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iStock // Ekaterina Minaeva

Jacques Mattheij made a small, but awesome, mistake. He went on eBay one evening and bid on a bunch of bulk LEGO brick auctions, then went to sleep. Upon waking, he discovered that he was the high bidder on many, and was now the proud owner of two tons of LEGO bricks. (This is about 4400 pounds.) He wrote, "[L]esson 1: if you win almost all bids you are bidding too high."

Mattheij had noticed that bulk, unsorted bricks sell for something like €10/kilogram, whereas sets are roughly €40/kg and rare parts go for up to €100/kg. Much of the value of the bricks is in their sorting. If he could reduce the entropy of these bins of unsorted bricks, he could make a tidy profit. While many people do this work by hand, the problem is enormous—just the kind of challenge for a computer. Mattheij writes:

There are 38000+ shapes and there are 100+ possible shades of color (you can roughly tell how old someone is by asking them what lego colors they remember from their youth).

In the following months, Mattheij built a proof-of-concept sorting system using, of course, LEGO. He broke the problem down into a series of sub-problems (including "feeding LEGO reliably from a hopper is surprisingly hard," one of those facts of nature that will stymie even the best system design). After tinkering with the prototype at length, he expanded the system to a surprisingly complex system of conveyer belts (powered by a home treadmill), various pieces of cabinetry, and "copious quantities of crazy glue."

Here's a video showing the current system running at low speed:

The key part of the system was running the bricks past a camera paired with a computer running a neural net-based image classifier. That allows the computer (when sufficiently trained on brick images) to recognize bricks and thus categorize them by color, shape, or other parameters. Remember that as bricks pass by, they can be in any orientation, can be dirty, can even be stuck to other pieces. So having a flexible software system is key to recognizing—in a fraction of a second—what a given brick is, in order to sort it out. When a match is found, a jet of compressed air pops the piece off the conveyer belt and into a waiting bin.

After much experimentation, Mattheij rewrote the software (several times in fact) to accomplish a variety of basic tasks. At its core, the system takes images from a webcam and feeds them to a neural network to do the classification. Of course, the neural net needs to be "trained" by showing it lots of images, and telling it what those images represent. Mattheij's breakthrough was allowing the machine to effectively train itself, with guidance: Running pieces through allows the system to take its own photos, make a guess, and build on that guess. As long as Mattheij corrects the incorrect guesses, he ends up with a decent (and self-reinforcing) corpus of training data. As the machine continues running, it can rack up more training, allowing it to recognize a broad variety of pieces on the fly.

Here's another video, focusing on how the pieces move on conveyer belts (running at slow speed so puny humans can follow). You can also see the air jets in action:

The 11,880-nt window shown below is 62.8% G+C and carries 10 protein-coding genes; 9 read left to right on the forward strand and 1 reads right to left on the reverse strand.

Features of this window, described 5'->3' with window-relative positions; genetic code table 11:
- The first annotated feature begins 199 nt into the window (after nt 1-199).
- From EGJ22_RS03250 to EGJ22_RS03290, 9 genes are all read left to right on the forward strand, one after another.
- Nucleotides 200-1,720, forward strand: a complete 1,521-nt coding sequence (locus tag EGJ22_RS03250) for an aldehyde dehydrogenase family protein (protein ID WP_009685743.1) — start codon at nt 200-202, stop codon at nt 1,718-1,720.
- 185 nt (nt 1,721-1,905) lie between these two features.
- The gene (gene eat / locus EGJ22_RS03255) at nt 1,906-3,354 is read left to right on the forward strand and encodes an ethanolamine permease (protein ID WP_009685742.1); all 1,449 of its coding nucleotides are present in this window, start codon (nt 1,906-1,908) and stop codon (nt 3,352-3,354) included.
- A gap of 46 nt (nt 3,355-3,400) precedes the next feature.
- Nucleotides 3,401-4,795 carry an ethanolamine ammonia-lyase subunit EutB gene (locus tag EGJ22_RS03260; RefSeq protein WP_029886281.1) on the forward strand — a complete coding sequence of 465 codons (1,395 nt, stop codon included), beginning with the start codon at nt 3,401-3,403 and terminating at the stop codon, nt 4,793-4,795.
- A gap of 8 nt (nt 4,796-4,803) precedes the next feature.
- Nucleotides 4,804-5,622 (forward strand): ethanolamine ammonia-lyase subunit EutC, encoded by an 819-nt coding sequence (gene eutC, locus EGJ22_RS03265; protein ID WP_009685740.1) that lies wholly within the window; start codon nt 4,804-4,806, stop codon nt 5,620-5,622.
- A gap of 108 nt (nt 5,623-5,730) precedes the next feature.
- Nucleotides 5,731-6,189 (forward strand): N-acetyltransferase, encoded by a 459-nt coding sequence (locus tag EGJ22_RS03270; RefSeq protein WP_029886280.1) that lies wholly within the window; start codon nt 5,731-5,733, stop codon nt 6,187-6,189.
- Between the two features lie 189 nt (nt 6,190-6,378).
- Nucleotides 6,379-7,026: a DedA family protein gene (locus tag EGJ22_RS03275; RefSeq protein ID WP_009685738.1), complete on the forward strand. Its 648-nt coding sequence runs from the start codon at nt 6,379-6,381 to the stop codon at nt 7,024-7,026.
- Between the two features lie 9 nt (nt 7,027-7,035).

In an email interview, Mattheij told Mental Floss that the system currently sorts LEGO bricks into more than 50 categories. It can also be run in a color-sorting mode to bin the parts across 12 color groups. (Thus at present you'd likely do a two-pass sort on the bricks: once for shape, then a separate pass for color.) He continues to refine the system, with a focus on making its recognition abilities faster. At some point down the line, he plans to make the software portion open source. You're on your own as far as building conveyer belts, bins, and so forth.

Check out Mattheij's writeup in two parts for more information. It starts with an overview of the story, followed up with a deep dive on the software. He's also tweeting about the project (among other things). And if you look around a bit, you'll find bulk LEGO brick auctions online—it's definitely a thing!

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Here's How to Change Your Name on Facebook
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iStock

Whether you want to change your legal name, adopt a new nickname, or simply reinvent your online persona, it's helpful to know the process of resetting your name on Facebook. The social media site isn't a fan of fake accounts, and as a result changing your name is a little more complicated than updating your profile picture or relationship status. Luckily, Daily Dot laid out the steps.

Start by going to the blue bar at the top of the page in desktop view and clicking the down arrow to the far right. From here, go to Settings. This should take you to the General Account Settings page. Find your name as it appears on your profile and click the Edit link to the right of it. Now, you can input your preferred first and last name, and if you’d like, your middle name.

The steps are similar in Facebook mobile. To find Settings, tap the More option in the bottom right corner. Go to Account Settings, then General, then hit your name to change it.

Whatever you type should adhere to Facebook's guidelines, which prohibit symbols, numbers, unusual capitalization, and honorifics like Mr., Ms., and Dr. Before landing on a name, make sure you’re ready to commit to it: Facebook won’t let you update it again for 60 days. If you aren’t happy with these restrictions, adding a secondary name or a name pronunciation might better suit your needs. You can do this by going to the Details About You heading under the About page of your profile.

[h/t Daily Dot]